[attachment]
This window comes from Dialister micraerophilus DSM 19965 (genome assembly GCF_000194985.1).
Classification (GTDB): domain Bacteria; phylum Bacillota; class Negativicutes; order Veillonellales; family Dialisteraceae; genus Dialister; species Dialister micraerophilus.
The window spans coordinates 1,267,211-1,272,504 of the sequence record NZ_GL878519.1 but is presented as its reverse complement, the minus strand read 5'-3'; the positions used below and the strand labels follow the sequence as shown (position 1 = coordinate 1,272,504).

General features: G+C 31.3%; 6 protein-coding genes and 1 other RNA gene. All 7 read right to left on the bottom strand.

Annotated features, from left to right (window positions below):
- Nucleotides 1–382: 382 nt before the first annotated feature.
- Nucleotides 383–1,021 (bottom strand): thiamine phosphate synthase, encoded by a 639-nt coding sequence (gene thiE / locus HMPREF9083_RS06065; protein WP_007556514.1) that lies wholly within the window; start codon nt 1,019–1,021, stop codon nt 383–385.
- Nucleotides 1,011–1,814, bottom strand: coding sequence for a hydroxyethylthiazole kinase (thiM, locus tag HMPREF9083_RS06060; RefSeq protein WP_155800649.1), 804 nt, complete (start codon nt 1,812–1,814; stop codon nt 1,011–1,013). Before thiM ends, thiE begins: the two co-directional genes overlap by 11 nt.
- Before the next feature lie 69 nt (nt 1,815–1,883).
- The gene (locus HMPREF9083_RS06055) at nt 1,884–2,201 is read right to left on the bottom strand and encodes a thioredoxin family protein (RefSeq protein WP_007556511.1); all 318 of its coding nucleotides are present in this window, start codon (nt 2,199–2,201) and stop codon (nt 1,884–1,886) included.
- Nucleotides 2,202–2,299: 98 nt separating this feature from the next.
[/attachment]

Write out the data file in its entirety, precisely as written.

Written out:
This window comes from Dialister micraerophilus DSM 19965 (genome assembly GCF_000194985.1).
Classification (GTDB): domain Bacteria; phylum Bacillota; class Negativicutes; order Veillonellales; family Dialisteraceae; genus Dialister; species Dialister micraerophilus.
The window spans coordinates 1,267,211-1,272,504 of the sequence record NZ_GL878519.1 but is presented as its reverse complement, the minus strand read 5'-3'; the positions used below and the strand labels follow the sequence as shown (position 1 = coordinate 1,272,504).

General features: G+C 31.3%; 6 protein-coding genes and 1 other RNA gene. All 7 read right to left on the bottom strand.

Annotated features, from left to right (window positions below):
- Nucleotides 1–382: 382 nt before the first annotated feature.
- Nucleotides 383–1,021 (bottom strand): thiamine phosphate synthase, encoded by a 639-nt coding sequence (gene thiE / locus HMPREF9083_RS06065; protein WP_007556514.1) that lies wholly within the window; start codon nt 1,019–1,021, stop codon nt 383–385.
- Nucleotides 1,011–1,814, bottom strand: coding sequence for a hydroxyethylthiazole kinase (thiM, locus tag HMPREF9083_RS06060; RefSeq protein WP_155800649.1), 804 nt, complete (start codon nt 1,812–1,814; stop codon nt 1,011–1,013). Before thiM ends, thiE begins: the two co-directional genes overlap by 11 nt.
- Before the next feature lie 69 nt (nt 1,815–1,883).
- The gene (locus HMPREF9083_RS06055) at nt 1,884–2,201 is read right to left on the bottom strand and encodes a thioredoxin family protein (RefSeq protein WP_007556511.1); all 318 of its coding nucleotides are present in this window, start codon (nt 2,199–2,201) and stop codon (nt 1,884–1,886) included.
- Nucleotides 2,202–2,299: 98 nt separating this feature from the next.